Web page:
How to get the best out of your builder
This is a guide on how to get the best out of your builder. If you can’t see the video please click here.
In one of my earlier posts it could have come across that I thought all builders need to be managed with kid gloves. I wanted to point out that I’m not a builder basher and that there are just a few that let the side down!
For that reason I felt it was best to see the other side of the story from one of the good eggs.
So let me introduce you to Doug Reynolds, or as he shall be known here ‘Doug the builder’.
If you go through my phone you will find that I tend to do this so I have ‘Paul windows’, ‘John carpenter’ and ‘Brett plumber’…
Doug is based in Cambridge, but he does travel, in case you needed someone by the way! Check him out here.
Be a good client
It’s great to get his point of view, because if we want a builder to be good to us, it’s important that we are also a good client.
This post should also help you to understand what to expect from a decent builder.
1. Be honest with each other. If you want them to be straight with you, it’s important you put all your cards on the table as well.
Pay on time
2. Pay the invoices on time. Obviously you don’t need to pay everything up front, but if the work is being done, you should be keeping up with your side of the bargain. The final bill should be paid within a month after completion of the snagging list.
Communication is key
3. If there’s a problem flag it up early – this works both ways. If you haven’t said anything about an issue, you can’t then moan about it – although a decent builder will usually be on top of things.
Talk to them about anything you are unsure of on the build because you both need to know where you stand.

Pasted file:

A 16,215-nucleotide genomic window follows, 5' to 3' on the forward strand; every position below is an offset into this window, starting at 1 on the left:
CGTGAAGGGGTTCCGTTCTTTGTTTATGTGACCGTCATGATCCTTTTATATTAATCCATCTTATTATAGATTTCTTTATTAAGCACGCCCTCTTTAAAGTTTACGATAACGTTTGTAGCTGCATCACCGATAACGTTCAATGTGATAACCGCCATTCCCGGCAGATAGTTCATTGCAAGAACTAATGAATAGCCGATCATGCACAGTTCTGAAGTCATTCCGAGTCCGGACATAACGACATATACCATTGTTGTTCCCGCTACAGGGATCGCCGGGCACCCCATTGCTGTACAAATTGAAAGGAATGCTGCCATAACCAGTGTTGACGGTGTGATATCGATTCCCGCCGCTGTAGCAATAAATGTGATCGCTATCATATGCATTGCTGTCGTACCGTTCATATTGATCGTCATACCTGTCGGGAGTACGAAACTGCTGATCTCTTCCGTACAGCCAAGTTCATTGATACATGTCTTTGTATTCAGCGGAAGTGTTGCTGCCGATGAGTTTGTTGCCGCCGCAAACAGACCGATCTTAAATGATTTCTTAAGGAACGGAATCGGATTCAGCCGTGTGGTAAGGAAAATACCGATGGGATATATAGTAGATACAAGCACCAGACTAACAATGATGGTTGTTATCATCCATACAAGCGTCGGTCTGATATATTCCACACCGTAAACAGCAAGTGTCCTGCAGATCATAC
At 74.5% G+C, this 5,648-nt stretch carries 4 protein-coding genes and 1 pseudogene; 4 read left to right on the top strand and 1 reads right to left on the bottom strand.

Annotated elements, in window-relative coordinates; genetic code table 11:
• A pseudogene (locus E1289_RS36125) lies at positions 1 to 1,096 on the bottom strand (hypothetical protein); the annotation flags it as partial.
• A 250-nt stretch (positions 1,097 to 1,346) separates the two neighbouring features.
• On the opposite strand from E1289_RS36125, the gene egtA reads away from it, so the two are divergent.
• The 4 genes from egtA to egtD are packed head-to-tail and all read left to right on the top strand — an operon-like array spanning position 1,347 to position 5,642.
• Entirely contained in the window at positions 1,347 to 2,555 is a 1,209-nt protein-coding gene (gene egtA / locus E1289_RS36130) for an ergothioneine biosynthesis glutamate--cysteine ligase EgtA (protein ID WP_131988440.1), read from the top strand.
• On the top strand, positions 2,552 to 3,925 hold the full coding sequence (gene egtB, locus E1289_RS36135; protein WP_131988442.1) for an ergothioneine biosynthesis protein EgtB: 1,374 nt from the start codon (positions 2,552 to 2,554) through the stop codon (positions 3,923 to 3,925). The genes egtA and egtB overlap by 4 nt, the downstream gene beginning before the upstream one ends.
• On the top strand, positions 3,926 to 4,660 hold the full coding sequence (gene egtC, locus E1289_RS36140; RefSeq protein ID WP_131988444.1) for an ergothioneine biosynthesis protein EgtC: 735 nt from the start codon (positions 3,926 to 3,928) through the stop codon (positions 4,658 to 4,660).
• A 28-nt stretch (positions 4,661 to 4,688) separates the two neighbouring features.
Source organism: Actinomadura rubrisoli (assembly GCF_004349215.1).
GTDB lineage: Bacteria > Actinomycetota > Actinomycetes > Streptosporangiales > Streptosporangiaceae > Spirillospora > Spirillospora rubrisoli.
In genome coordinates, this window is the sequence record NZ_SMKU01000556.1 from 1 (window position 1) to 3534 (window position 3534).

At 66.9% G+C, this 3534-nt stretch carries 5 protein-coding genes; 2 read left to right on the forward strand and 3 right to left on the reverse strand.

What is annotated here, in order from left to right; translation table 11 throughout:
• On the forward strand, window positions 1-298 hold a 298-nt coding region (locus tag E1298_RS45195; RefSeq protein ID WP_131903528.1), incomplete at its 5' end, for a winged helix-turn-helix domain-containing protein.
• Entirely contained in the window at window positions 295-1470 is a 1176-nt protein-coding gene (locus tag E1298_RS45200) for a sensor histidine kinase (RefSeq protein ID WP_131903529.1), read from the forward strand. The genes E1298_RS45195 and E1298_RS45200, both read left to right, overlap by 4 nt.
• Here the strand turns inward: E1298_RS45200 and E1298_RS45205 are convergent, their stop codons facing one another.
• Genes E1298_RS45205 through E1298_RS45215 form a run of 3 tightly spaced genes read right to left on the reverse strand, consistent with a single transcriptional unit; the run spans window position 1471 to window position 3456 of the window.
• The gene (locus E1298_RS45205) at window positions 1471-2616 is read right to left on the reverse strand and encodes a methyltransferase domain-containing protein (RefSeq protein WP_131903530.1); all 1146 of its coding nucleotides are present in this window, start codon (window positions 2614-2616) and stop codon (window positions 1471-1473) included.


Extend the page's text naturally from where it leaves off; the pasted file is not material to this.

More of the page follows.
4. Be polite. This is a business transaction, so you don’t need to end up best friends, but it makes life easier if you’re civil to each other.
Do your due diligence
5. Make sure your builder is up to the job in hand. Always look at some of their other completed work. If they’re reluctant to show you then alarm bells should start to ring.
6. If you are having to move out of the house to rent, make sure the builder isn’t using your place as a hospital job. This is where they prioritise other projects and only send tradesmen in when they’re not needed elsewhere.
I have heard of this happening quite a lot so you don’t want to seem absent.
7. Make sure your builder is using qualified tradesmen. All professionals on the job should come with the appropriate certification.
Electrics, gas and structure/engineer works must be inspected and signed off correctly. If you don’t, the problem will show itself when you come to sell the house – if not before!
Don’t be cheap!
8. Don’t be tempted to cut corners to get a job done cheaply. At the very least it will more than likely end up costing you more to correct. At the worst it could make your property unsafe. Any builder worth his salt won’t even entertain this option.
9. Always remember that the builder has a duty of care to you as a client. This means that it should be as much in his interest as yours to do a good job.
10. If your builder isn’t doing a good job or letting you down then sack him! This is a builder saying this as well!
So there you have it. If you are looking for a builder now, or even in the middle of a job, this is really helpful advice to know what to expect from them.
If you’re just in the viewing stages then you might want to see my post on what to look for when viewing a property.